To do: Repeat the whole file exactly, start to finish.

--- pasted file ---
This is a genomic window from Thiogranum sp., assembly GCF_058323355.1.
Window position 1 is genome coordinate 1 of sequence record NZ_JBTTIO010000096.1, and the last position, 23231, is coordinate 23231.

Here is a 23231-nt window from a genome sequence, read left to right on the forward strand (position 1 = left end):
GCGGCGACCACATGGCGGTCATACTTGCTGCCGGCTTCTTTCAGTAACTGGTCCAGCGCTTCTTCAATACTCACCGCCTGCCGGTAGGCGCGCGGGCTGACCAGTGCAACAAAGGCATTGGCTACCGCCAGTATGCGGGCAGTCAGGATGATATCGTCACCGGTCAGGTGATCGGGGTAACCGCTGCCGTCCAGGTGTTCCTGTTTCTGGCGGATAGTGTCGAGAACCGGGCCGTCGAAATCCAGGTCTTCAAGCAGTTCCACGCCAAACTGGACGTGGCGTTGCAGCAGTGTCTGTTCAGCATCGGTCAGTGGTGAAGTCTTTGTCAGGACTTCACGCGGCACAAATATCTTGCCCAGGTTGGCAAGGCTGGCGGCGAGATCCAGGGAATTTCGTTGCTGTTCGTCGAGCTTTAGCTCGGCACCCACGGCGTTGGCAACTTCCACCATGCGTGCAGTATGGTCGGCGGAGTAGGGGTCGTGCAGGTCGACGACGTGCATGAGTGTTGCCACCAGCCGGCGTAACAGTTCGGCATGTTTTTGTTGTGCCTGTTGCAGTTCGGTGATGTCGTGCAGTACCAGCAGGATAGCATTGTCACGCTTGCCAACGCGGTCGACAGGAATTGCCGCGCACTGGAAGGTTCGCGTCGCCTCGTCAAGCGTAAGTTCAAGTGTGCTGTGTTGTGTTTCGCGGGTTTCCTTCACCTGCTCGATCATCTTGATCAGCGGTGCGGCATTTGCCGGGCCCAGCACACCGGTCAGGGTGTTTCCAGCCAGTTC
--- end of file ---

This is a genomic window from Thiogranum sp., assembly GCF_058323355.1.
Window position 1 is genome coordinate 1 of sequence record NZ_JBTTIO010000096.1, and the last position, 23231, is coordinate 23231.

Here is a 23231-nt window from a genome sequence, read left to right on the forward strand (position 1 = left end):
GCGGCGACCACATGGCGGTCATACTTGCTGCCGGCTTCTTTCAGTAACTGGTCCAGCGCTTCTTCAATACTCACCGCCTGCCGGTAGGCGCGCGGGCTGACCAGTGCAACAAAGGCATTGGCTACCGCCAGTATGCGGGCAGTCAGGATGATATCGTCACCGGTCAGGTGATCGGGGTAACCGCTGCCGTCCAGGTGTTCCTGTTTCTGGCGGATAGTGTCGAGAACCGGGCCGTCGAAATCCAGGTCTTCAAGCAGTTCCACGCCAAACTGGACGTGGCGTTGCAGCAGTGTCTGTTCAGCATCGGTCAGTGGTGAAGTCTTTGTCAGGACTTCACGCGGCACAAATATCTTGCCCAGGTTGGCAAGGCTGGCGGCGAGATCCAGGGAATTTCGTTGCTGTTCGTCGAGCTTTAGCTCGGCACCCACGGCGTTGGCAACTTCCACCATGCGTGCAGTATGGTCGGCGGAGTAGGGGTCGTGCAGGTCGACGACGTGCATGAGTGTTGCCACCAGCCGGCGTAACAGTTCGGCATGTTTTTGTTGTGCCTGTTGCAGTTCGGTGATGTCGTGCAGTACCAGCAGGATAGCATTGTCACGCTTGCCAACGCGGTCGACAGGAATTGCCGCGCACTGGAAGGTTCGCGTCGCCTCGTCAAGCGTAAGTTCAAGTGTGCTGTGTTGTGTTTCGCGGGTTTCCTTCACCTGCTCGATCATCTTGATCAGCGGTGCGGCATTTGCCGGGCCCAGCACACCGGTCAGGGTGTTTCCAGCCAGTTC